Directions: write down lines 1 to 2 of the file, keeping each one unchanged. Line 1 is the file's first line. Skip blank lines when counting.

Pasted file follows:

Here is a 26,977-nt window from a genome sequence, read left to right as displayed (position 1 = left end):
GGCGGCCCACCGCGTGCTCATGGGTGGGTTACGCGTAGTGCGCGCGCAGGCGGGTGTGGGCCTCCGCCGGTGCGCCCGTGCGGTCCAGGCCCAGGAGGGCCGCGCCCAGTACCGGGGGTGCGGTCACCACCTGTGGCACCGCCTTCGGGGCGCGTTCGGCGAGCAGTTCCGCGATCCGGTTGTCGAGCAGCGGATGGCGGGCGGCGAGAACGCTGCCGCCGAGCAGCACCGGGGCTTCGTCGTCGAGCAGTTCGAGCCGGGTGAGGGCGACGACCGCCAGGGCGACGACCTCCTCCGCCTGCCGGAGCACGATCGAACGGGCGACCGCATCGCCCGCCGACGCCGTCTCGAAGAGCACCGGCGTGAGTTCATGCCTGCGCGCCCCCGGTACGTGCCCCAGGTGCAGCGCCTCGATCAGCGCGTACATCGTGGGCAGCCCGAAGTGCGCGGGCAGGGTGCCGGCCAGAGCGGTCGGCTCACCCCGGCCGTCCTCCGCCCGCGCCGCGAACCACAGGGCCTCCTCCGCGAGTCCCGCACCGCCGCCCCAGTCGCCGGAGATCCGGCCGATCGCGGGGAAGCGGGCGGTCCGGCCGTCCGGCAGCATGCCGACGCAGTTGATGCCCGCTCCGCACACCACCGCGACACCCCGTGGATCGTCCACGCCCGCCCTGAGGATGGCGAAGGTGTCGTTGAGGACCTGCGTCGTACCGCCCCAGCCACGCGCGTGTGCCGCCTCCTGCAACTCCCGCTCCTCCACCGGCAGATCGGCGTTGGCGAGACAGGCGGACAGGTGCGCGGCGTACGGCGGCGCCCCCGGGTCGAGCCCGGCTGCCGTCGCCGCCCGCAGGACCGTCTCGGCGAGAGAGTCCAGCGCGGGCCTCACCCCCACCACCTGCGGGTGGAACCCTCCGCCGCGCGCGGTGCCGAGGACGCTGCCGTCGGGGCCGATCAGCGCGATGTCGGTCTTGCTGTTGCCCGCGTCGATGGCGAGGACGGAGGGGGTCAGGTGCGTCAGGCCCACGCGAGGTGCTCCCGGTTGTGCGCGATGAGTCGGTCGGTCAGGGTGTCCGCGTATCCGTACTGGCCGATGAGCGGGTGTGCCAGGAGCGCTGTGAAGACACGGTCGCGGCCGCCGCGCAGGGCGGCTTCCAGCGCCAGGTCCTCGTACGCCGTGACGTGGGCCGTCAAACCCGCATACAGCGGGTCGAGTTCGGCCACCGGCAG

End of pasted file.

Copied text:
Here is a 26,977-nt window from a genome sequence, read left to right as displayed (position 1 = left end):
GGCGGCCCACCGCGTGCTCATGGGTGGGTTACGCGTAGTGCGCGCGCAGGCGGGTGTGGGCCTCCGCCGGTGCGCCCGTGCGGTCCAGGCCCAGGAGGGCCGCGCCCAGTACCGGGGGTGCGGTCACCACCTGTGGCACCGCCTTCGGGGCGCGTTCGGCGAGCAGTTCCGCGATCCGGTTGTCGAGCAGCGGATGGCGGGCGGCGAGAACGCTGCCGCCGAGCAGCACCGGGGCTTCGTCGTCGAGCAGTTCGAGCCGGGTGAGGGCGACGACCGCCAGGGCGACGACCTCCTCCGCCTGCCGGAGCACGATCGAACGGGCGACCGCATCGCCCGCCGACGCCGTCTCGAAGAGCACCGGCGTGAGTTCATGCCTGCGCGCCCCCGGTACGTGCCCCAGGTGCAGCGCCTCGATCAGCGCGTACATCGTGGGCAGCCCGAAGTGCGCGGGCAGGGTGCCGGCCAGAGCGGTCGGCTCACCCCGGCCGTCCTCCGCCCGCGCCGCGAACCACAGGGCCTCCTCCGCGAGTCCCGCACCGCCGCCCCAGTCGCCGGAGATCCGGCCGATCGCGGGGAAGCGGGCGGTCCGGCCGTCCGGCAGCATGCCGACGCAGTTGATGCCCGCTCCGCACACCACCGCGACACCCCGTGGATCGTCCACGCCCGCCCTGAGGATGGCGAAGGTGTCGTTGAGGACCTGCGTCGTACCGCCCCAGCCACGCGCGTGTGCCGCCTCCTGCAACTCCCGCTCCTCCACCGGCAGATCGGCGTTGGCGAGACAGGCGGACAGGTGCGCGGCGTACGGCGGCGCCCCCGGGTCGAGCCCGGCTGCCGTCGCCGCCCGCAGGACCGTCTCGGCGAGAGAGTCCAGCGCGGGCCTCACCCCCACCACCTGCGGGTGGAACCCTCCGCCGCGCGCGGTGCCGAGGACGCTGCCGTCGGGGCCGATCAGCGCGATGTCGGTCTTGCTGTTGCCCGCGTCGATGGCGAGGACGGAGGGGGTCAGGTGCGTCAGGCCCACGCGAGGTGCTCCCGGTTGTGCGCGATGAGTCGGTCGGTCAGGGTGTCCGCGTATCCGTACTGGCCGATGAGCGGGTGTGCCAGGAGCGCTGTGAAGACACGGTCGCGGCCGCCGCGCAGGGCGGCTTCCAGCGCCAGGTCCTCGTACGCCGTGACGTGGGCCGTCAAACCCGCATACAGCGGGTCGAGTTCGGCCACCGGCAG